Ricard Lamote de Grignon: Piano works (Volume 2)
Born in Barcelona in 1899, Ricard Lamote de Grignon studied at the Lyceum Conservatory, the Marshall Academy and also with his father, the conductor and composor Joan Lamote de Grignon. He was a cellist in the Barcelona Symphony Orchestra and in the Lyceum Theatre Orchestra, and, from 1932, assistant conductor of the Barcelona Town Band. In 1923, he made his debut as a composer with his piano suite Migajas (Scraps), which was followed by an extensive output of chamber and orchestral works (tone poems, ballets, operas…). However, this brilliant and promising career was interrupted by the Spanish Civil War and its difficult aftermath, when he had to exile himself to Valencia in 1942. On his return to Barcelona in 1947, he received a large number of awards and honours for his work and in 1957 he was appointed assistant conductor of the Barcelona Municipal Orchestra (the conductor was Eduard Toldrà). He died in Barcelona in 1962.
If, in the first volume of the complete piano works (Anacrusi AC 046), we have already commented that the most notable feature of the work of Ricard Lamote Grignon was his eclecticism, the present volume serves to confirm and provide further evidence of the enormous stylistic diversity of this composer's creative output. The piece which opens the disc, "Horai (Japanese Ballad)", is close to the harmonic language of Claude Debussy, of whom Lamote Grignon also reminds us through the use of orientalism, which was very much in vogue in the early decades of the 20th century, and of which the great French composer made use in some of his works. "Horai" appears to be a tribute to Chopin and his four masterly "Ballades", as can be seen in the use of the 6/8 time signature (present in Chopin's four gems), the ternary form (the central section being the most animated, although the piece by Lamote Grignon does not have the usual brilliant coda of Chopin's ballades), and the narrative character of the music (in spite of the absence of any extramusical programme). If Debussy and Chopin are the most perceptible influences in "Horai", the three pieces which go to make up "Ofrenda" ("Offering") could not be more different in style. Subtitled "Three Spanish dances", the points of reference in this case are to be found in the music, rooted in Anadaluz folk music, of Manuel de Falla or Isaac Albeniz (tribute being specifically paid to the latter in the second of these pieces). Written in 1942 and also orchestrated , "Ofrenda" gives a display of some of the folk rhythms of Andalucia (fandango, zapateado, farruca..) and pays tribute to the cante jondo, with some very effectively and brilliantly piano writing. But if the differences between "Horai" and "Ofrenda" may unsettle the listener, even more surprising is the contrast with the third piece on the present disc: the "Sonatina". It is not known when this was written, but the "Sonatina" was probably originally an exercise in composition which the young Ricard Lamote de Grignon composed under the stern gaze of his father Joan Lamote de Grignon, as can be deduced by the academicism which permeates the entire piece. The first movement recalls the harpsichord sonatas of Scarlatti or Padre Soler. The second, a two-part sarabande similar to the suites for keyboard of J.S. Bach, and the third movement takes the form of an exacting two-part fugue. This "Sonatine", in spite of its apparent insignificance, must have been a work which Ricard Lamote Grignon liked sufficiently to perform in the legendary - and only - concert of the CIC group (Compositors Independents de Catalunya - Independent Catalan Composers), which took place on 25th June 1931.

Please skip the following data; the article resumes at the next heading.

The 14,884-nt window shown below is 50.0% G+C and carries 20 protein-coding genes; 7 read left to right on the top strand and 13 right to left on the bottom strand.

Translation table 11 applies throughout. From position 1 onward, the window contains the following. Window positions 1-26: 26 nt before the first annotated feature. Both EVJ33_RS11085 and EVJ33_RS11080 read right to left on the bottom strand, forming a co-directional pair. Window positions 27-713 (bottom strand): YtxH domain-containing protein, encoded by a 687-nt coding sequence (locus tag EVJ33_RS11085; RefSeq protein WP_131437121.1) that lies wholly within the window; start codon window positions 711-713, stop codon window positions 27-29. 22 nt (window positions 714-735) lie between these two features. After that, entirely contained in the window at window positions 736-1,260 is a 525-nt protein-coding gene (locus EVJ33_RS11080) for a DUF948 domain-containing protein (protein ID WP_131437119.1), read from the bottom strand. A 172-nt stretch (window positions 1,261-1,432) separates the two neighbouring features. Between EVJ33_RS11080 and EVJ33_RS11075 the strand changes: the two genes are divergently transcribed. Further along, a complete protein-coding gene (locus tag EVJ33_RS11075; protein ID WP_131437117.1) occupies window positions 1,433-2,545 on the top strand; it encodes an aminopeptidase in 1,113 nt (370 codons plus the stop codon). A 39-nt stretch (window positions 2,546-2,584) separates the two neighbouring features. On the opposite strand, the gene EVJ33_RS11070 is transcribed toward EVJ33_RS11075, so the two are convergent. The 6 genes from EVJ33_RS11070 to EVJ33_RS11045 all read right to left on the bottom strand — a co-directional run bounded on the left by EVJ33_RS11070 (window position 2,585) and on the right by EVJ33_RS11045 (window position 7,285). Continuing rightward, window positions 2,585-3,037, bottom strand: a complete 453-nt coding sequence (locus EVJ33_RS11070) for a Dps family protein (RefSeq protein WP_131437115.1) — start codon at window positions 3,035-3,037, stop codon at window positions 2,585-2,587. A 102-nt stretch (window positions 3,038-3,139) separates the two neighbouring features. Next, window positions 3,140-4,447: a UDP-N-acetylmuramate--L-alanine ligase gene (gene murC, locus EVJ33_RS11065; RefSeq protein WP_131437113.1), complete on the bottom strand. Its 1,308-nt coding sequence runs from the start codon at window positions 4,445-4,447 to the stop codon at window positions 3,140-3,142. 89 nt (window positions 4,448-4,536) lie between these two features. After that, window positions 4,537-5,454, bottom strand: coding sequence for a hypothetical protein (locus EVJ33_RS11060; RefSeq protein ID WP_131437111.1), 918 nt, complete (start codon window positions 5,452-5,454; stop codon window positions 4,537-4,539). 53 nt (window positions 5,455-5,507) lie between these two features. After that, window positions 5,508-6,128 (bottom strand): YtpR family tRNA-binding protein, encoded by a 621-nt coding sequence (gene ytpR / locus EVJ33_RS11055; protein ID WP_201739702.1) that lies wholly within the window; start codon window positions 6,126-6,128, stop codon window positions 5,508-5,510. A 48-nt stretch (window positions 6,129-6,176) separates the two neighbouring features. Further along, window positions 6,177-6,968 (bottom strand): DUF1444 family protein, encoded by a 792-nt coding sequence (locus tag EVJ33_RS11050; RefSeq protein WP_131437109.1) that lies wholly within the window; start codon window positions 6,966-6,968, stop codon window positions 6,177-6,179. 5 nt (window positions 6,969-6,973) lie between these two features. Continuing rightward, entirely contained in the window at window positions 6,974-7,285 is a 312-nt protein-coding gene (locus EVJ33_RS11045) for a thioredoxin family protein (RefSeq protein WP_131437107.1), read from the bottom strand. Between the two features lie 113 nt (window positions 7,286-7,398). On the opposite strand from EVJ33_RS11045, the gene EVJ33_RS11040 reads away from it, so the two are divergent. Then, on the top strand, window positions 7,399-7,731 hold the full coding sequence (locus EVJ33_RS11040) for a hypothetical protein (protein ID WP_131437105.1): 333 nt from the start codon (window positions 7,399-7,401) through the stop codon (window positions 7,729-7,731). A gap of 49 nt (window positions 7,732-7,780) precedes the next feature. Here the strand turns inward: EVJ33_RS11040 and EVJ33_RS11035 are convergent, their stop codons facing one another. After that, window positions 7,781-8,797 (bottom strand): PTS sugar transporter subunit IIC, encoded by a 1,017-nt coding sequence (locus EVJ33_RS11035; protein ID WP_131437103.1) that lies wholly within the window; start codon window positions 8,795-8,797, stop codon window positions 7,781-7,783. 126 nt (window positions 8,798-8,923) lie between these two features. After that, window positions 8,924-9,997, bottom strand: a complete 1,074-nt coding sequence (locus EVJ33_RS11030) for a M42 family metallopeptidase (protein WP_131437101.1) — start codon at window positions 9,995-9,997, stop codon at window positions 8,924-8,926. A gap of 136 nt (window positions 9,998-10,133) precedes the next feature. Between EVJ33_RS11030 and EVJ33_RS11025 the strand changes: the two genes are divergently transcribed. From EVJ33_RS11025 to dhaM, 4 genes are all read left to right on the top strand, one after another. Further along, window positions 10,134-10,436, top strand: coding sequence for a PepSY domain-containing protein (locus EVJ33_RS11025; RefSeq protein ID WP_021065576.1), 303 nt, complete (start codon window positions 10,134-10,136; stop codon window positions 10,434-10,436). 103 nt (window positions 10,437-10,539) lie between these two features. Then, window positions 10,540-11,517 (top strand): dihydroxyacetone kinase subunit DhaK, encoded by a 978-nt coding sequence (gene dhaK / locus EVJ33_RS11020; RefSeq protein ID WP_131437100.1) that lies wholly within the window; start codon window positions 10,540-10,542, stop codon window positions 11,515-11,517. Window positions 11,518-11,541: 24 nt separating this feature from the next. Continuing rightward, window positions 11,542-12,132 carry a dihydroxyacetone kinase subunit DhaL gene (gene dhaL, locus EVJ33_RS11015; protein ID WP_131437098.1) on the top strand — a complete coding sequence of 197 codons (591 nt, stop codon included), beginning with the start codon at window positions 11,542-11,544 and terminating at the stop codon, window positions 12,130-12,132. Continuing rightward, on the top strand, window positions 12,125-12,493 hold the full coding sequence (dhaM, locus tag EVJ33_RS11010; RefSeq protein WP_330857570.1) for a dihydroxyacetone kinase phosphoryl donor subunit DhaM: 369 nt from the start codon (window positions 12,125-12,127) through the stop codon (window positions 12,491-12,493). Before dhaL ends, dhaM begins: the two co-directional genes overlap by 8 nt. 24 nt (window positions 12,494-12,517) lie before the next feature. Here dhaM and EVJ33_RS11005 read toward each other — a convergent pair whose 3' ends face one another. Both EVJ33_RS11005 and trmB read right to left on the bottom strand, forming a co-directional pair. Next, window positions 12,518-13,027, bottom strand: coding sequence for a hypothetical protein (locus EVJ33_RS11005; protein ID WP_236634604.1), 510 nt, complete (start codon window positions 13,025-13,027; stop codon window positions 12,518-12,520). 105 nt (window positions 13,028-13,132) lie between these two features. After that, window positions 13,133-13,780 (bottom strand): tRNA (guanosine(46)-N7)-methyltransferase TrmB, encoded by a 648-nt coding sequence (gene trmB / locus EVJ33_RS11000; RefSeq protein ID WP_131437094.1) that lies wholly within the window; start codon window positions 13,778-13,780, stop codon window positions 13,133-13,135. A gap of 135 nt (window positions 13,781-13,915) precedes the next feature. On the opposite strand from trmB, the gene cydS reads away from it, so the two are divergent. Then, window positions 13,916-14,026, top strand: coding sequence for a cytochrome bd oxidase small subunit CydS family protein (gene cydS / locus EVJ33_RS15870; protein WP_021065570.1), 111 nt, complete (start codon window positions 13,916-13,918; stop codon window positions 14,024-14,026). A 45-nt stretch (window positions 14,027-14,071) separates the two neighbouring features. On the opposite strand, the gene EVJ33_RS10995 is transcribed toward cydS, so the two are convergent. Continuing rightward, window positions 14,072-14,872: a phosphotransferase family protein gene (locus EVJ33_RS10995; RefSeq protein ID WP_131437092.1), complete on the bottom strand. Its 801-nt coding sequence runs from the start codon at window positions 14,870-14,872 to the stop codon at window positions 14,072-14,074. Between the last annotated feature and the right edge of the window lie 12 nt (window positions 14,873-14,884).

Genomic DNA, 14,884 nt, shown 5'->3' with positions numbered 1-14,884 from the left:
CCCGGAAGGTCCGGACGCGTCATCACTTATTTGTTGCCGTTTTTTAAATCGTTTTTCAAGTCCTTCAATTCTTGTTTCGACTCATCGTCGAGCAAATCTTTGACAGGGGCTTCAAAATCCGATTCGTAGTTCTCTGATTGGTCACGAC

The other works on this recording were written by Lamote de Grignon for teaching purposes, and are bound to be the piano pieces of his catalogue to have been most frequently performed, having formed part of the syllabuses for first courses for piano in conservatories for many years. We do not know the date of composition of the descriptive "Tres apuntes montañeses" ("Three mountain sketches"), a triptych not far removed from the style of Manuel Blancafort. The twelve extremely short "Migajas" ("Crumbles") of 1923, in spite of their apparent modesty, are important in being among the first works the composer wrote. "Alborada" ("Dawn") was written in 1940 and presents 12 pieces of increasing difficulty, following the model of the famous "Album for the young" by Robert Schumann (to whom Lamote Grignon pays direct tribute in piece nº 11, with figurations identical to piece nº 14 of Schumann's album). Finally, the short "Epiphany" for piano for four hands was written in 1952 and in some sources appears with the subtitle "in the garden of the kings".
Essay for the booklet of
the CD ""Ricard Lamote de Grignon: L´obra per a piano
(Volum 2) (Anacrusi AC058)